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What features do you feel are currently missing from Access?

Access has been around for a number of years and is considered a "mature" product.   Do you feel it's complete or are there still features that you'd like to see?   What types of problems do you have that Access can't handle?
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Bitsqueezer2016-02-11 01:50 PMID: 1895079
I don't believe that's a bug but a "feature"...:-)
It says clearly that I cannot enter a new idea if I have no free votes anymore.
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But since others have entered a new idea (they clearly have votes left) - but do not have to vote on their idea ... seems it's a bug.
I will ping the Access Team on this.
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Liberty4all2016-02-26 04:12 PMID: 1897700
I realize I'm late in contributing to this discussion but Jim Dettman's question is too compelling to not provide a response.  I love Access very much will offer my two cents worth in responding.

I would love to see the following added to Access: increase the maximum file size well beyond 2 GB, add more built-in statistical functions, and a better graphing tool with more options.  My biggest wish, however, is to do whatever is necessary to make IT people accept it.  Whatever the issue (security is the one I hear the most), my plea is for Microsoft to do whatever is necessary so IT departments will find Access acceptable as an application worthy of their support.  

The simplicity of using Access cannot be beat.  Of all the applications I've worked with over the years, none do a better job of allowing one to join tables and create queries as easy as can be done in Access.  The sad news is my days of using it are numbered as I'm being forced to learn other systems that are my employer's "standard".  Those other systems are more robust, but the learning curve is significantly greater and depending on the task at hand, if the same thing can be done easier in Access then I would certainly prefer to do it that way.  That's not the way things work, of course, so it's just a matter of time until I'm forced to become a "former" Access developer.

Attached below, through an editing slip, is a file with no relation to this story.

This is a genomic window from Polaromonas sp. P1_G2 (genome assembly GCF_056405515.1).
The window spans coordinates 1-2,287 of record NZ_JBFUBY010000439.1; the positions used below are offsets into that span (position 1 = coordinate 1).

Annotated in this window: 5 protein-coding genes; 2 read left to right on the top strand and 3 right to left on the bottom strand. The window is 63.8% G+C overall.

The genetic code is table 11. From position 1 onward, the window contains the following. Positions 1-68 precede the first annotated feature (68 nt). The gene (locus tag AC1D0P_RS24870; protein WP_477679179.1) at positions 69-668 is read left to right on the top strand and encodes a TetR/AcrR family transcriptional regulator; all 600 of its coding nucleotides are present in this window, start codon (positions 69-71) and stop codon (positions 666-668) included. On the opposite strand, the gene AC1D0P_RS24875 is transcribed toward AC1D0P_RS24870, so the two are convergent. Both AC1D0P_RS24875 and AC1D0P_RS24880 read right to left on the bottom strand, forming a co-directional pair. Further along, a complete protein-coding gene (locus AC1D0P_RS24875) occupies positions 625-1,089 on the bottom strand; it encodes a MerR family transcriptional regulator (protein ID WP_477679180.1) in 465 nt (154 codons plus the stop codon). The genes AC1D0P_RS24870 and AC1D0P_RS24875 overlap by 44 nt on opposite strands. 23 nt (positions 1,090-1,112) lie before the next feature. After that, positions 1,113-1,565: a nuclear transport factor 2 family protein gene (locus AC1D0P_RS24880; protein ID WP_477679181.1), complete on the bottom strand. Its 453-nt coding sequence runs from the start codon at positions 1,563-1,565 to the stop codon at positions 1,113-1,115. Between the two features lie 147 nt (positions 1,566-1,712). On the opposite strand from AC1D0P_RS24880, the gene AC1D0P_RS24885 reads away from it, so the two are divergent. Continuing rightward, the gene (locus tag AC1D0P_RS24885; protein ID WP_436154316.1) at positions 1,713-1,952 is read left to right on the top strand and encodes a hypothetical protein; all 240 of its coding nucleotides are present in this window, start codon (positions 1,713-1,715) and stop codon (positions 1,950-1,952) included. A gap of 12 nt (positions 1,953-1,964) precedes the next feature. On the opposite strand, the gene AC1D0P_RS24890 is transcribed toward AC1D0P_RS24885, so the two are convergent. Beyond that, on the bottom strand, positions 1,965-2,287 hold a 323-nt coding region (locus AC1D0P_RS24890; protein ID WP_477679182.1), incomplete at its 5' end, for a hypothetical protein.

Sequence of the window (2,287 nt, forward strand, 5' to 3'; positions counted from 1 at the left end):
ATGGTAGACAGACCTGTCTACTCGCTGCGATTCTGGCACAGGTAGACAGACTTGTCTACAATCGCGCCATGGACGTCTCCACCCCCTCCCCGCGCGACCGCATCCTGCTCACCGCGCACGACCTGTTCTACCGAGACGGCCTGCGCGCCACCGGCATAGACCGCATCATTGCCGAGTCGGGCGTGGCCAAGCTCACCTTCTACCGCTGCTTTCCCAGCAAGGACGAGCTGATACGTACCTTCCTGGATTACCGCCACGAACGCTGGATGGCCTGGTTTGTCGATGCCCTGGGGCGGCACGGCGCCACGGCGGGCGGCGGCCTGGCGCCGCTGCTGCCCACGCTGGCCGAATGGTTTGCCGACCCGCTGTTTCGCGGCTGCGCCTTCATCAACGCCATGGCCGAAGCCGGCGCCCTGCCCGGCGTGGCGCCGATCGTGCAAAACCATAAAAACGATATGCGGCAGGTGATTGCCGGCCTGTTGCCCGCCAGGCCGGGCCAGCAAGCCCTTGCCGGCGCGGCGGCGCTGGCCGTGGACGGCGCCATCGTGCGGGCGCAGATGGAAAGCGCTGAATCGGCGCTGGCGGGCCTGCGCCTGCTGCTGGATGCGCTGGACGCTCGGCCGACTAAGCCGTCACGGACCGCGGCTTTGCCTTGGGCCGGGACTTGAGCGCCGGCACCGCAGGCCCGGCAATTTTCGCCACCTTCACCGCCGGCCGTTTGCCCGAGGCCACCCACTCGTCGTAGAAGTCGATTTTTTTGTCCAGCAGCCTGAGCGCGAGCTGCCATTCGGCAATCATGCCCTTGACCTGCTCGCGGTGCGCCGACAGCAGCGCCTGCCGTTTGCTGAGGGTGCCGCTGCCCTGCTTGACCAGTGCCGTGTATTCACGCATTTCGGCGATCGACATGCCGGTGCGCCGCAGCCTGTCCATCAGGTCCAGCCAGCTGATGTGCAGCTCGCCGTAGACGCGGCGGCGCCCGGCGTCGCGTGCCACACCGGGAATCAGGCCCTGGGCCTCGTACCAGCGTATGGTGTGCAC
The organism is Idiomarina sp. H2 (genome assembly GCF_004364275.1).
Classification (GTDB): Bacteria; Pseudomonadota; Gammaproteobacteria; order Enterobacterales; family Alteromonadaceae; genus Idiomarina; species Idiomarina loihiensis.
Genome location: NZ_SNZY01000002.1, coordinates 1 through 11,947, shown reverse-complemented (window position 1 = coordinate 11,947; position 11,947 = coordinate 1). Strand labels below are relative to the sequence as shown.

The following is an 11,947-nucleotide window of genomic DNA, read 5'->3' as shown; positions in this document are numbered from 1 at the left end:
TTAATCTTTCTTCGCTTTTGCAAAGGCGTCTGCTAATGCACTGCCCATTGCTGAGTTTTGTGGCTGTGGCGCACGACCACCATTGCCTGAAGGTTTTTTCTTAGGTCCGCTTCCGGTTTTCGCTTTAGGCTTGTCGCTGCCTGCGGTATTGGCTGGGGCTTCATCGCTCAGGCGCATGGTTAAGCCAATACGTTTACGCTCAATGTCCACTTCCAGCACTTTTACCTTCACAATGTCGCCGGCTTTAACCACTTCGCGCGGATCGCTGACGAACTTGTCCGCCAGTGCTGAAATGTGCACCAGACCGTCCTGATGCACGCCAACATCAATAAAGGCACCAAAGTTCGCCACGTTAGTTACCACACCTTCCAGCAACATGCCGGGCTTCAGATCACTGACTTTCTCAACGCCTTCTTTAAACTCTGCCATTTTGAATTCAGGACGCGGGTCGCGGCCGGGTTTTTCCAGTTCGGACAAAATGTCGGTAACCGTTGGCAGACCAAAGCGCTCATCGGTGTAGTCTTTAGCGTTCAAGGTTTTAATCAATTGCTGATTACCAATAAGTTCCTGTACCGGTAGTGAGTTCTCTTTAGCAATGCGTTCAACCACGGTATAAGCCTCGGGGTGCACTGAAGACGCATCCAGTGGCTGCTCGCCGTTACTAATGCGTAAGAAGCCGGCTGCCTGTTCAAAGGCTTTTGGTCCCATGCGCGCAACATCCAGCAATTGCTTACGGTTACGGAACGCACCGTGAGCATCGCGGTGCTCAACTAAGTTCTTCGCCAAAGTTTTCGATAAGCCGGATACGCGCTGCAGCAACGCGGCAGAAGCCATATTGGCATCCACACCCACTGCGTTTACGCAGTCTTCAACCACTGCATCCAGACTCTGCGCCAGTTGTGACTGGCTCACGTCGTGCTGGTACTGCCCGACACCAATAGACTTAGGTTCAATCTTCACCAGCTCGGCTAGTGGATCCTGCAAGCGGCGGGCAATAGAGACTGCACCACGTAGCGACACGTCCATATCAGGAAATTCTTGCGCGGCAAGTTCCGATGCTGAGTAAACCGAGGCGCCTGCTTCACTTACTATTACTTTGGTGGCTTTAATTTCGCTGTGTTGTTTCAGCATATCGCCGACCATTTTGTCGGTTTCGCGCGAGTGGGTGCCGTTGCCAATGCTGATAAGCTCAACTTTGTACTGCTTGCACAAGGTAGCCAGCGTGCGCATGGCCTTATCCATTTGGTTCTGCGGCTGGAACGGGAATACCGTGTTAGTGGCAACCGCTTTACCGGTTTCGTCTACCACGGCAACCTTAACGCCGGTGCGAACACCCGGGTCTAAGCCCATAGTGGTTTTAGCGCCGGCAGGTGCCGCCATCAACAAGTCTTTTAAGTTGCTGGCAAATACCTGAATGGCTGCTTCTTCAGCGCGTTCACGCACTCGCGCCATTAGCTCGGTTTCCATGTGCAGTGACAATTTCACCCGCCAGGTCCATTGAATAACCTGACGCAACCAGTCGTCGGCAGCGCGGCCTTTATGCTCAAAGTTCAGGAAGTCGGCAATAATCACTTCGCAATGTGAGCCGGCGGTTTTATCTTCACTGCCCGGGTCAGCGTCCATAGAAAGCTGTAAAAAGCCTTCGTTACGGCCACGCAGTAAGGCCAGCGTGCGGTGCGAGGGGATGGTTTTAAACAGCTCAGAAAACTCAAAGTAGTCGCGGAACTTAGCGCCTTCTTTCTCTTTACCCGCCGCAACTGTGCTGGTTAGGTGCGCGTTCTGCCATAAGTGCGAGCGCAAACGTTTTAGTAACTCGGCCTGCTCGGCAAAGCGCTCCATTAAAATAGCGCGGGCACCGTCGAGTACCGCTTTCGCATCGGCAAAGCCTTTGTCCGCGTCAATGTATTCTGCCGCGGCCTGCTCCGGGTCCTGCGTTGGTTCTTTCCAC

Jim, if you have any words of encouragement I would appreciate hearing them.  I feel Microsoft has failed to do what is necessary to keep Access as a viable tool in today's demanding environment.  My late mentor (also an MVP) could do more with it than even Microsoft realized was possible, but it doesn't appear they acted on his recommendations.
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Jim Dettman (EE MVE)2016-02-27 02:36 AMID: 1897740
<<I would love to see the following added to Access: increase the maximum file size well beyond 2 GB, add more built-in statistical functions, and a better graphing tool with more options.  My biggest wish, however, is to do whatever is necessary to make IT people accept it.  Whatever the issue (security is the one I hear the most), my plea is for Microsoft to do whatever is necessary so IT departments will find Access acceptable as an application worthy of their support.>>

  I would love to see all that happen, but I doubt any of it will.  The issue with file size is somewhat of an architecture restriction in the way that JET/ACE generates locks.  I haven't done the numbers, but it uses 512 bytes per page to represent a lock.   First 256 bytes are read locks (one byte per user) and the second 256 are used for exclusive mapping.   They also use a range of bytes to represent different types of locks.  So the problem ultimately is how pages can you address when you do your locking like that. Not sure what they did either to get record level locking (no details on ACE have ever been released).

 On the stats and graphing, they've already indicated a move towards Excel as being the answer.

 Workgroup security was removed rather than being fixed and with the backdrop of SQL Server having moved onto the desktop, it's hardly worth it to fix it.  But even with SQL as a data store, the main problem with Access is that it is too sensitive to it's environment to be all that workable for any large projects.  That, and the lack of being considered as a developers tool (ie. lacking support for n-tier designs, 3rd party controls, etc).

 Last, Microsoft now has a keen focus on the web.  No new work on the Desktop side of things since A2007 and I doubt you'll see that change.  Microsoft has left the desktop behind.

 They also seem to have a renewed focus on placing Access in the hands of the power user.   To be fair, Access was never marketed as a developer tool and always as an end user one.   But as you rightly point out, many have taken it places where it was never designed to go, and have done so well (and for a great example of that, checkout Bitsqueezer's CCSlider db - wish I could turn out interfaces like that!)

 So I'm afraid no words of encouragement other then to put your thoughts (and votes) onto Access Voice.

  One thing I've learned, is never say never.

Jim.
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Liberty4all2016-02-29 08:47 AMID: 1897974
Jim, thanks for your comments.  Regarding "On the stats and graphing, they've already indicated a move towards Excel as being the answer" does this mean Microsoft is going to add more Excel-like functionality to Access, or are they recommending folks use Excel more as an alternative for that purpose?
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Jim Dettman (EE MVE)2016-02-29 10:37 AMID: 1897991
The later :(

Jim.
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